Friday, January 19, 2007

Fireweed and Snow - Two Paintings

Hard to believe, but today it's 40 degrees with heavy rain. This storm was supposed to be a classic "nor'easter," and perhaps for those further inland, it has been so. Our 10-14 inches of predicted snow, however, have become an inch of rain. Prior to this, we had two days of near-zero weather with a windchill approaching 30 below! What a rollercoaster.

This kind of weather makes it hard to paint outdoors. However, yesterday the temperature rose to 30, and I was itching to try some of my new 5x7 panels. What better opportunity to try a quick study? I gathered up the oil painting gear and headed out into the yard, where at the time we still had abour 5 inches of snow from the last storm.

I painted the fireweed thicket between our house and the in-laws' next door. This time of year, fireweed shows its best colour when it's overcast. Yesterday it was a gorgeous mixture of alizarin crimson, ultramarine blue and just a touch of cadmium red light to warm it up. This painting, "Fireweed in Winter," has a thick impasto to it. The white I use, Permalba White, which is a mix of titanium white, zinc white and a tad of lead white, grew stiff and tacky in the 30 degree air. It was like trying to paint with toothpaste and using a clumsy toothbrush.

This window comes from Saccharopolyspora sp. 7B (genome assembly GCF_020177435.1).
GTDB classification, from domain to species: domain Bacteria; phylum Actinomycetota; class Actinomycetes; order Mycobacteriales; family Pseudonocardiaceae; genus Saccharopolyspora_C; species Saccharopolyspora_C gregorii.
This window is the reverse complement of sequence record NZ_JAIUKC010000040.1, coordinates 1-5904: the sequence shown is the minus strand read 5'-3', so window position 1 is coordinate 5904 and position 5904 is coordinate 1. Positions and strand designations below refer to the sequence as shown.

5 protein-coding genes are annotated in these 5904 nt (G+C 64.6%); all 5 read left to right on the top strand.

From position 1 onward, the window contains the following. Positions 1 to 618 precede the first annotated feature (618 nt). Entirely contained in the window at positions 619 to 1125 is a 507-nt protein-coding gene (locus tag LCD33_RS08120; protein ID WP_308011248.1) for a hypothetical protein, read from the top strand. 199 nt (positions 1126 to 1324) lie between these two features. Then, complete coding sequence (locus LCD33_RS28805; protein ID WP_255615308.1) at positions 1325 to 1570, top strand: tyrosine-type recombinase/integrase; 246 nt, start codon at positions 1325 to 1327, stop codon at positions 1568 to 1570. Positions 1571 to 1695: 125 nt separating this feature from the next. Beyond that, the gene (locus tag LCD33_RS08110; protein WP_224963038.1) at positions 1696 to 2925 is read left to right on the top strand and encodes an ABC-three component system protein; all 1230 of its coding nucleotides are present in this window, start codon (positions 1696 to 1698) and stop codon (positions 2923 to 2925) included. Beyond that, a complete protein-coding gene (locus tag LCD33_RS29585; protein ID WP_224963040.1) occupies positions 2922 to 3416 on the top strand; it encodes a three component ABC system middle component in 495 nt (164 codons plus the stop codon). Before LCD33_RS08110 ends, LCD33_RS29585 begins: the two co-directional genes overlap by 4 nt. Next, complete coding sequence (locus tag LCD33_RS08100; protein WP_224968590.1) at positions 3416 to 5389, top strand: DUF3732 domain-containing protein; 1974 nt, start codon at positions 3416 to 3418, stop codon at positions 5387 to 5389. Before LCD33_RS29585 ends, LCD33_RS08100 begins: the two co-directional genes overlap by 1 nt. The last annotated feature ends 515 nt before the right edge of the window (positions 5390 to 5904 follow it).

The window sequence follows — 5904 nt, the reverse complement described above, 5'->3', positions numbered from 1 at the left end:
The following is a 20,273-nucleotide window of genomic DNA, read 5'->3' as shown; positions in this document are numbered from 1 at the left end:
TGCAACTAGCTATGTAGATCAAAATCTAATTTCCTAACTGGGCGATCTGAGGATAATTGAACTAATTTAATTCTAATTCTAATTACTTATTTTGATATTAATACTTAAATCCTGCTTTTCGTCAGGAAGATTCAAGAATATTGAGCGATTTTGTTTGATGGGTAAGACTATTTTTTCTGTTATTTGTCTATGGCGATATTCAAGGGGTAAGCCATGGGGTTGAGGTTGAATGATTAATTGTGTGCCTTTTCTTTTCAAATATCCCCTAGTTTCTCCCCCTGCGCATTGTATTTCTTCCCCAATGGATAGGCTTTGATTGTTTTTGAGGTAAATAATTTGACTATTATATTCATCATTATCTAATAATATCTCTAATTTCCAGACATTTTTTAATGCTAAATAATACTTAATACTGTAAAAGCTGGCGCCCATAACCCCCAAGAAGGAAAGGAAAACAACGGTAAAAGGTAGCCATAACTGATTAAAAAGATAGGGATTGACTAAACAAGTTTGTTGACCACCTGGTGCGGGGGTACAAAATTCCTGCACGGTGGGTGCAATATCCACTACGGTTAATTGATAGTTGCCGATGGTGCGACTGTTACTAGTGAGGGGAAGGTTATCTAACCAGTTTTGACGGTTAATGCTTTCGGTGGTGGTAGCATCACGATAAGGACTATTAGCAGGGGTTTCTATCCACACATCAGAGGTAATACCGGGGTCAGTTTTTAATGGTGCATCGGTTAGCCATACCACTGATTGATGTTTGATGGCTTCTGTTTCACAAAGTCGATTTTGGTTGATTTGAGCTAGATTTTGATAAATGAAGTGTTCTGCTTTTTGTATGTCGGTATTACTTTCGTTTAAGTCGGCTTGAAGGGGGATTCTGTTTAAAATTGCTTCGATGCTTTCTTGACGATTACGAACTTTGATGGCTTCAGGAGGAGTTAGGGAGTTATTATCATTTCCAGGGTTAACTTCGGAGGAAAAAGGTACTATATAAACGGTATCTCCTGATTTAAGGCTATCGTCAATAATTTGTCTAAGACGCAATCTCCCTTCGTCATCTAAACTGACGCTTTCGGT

I wanted to do another 5x7 today, but the rain kept me in. Undeterred, I found a nice view from our warm living room. This is more fireweed, plus blackberry canes and wild roses -- and again, that wonderful, rich color -- with a view of Friar's Bay and, in the far distance, Eastport. The light had a colder cast to it than yesterday, when a bit of warmth touched the snow. Today the snow looks bone-cold.

Here's "Red Brambles." (You can click on the small images to get a bigger picture.) We'll see what tomorrow brings!

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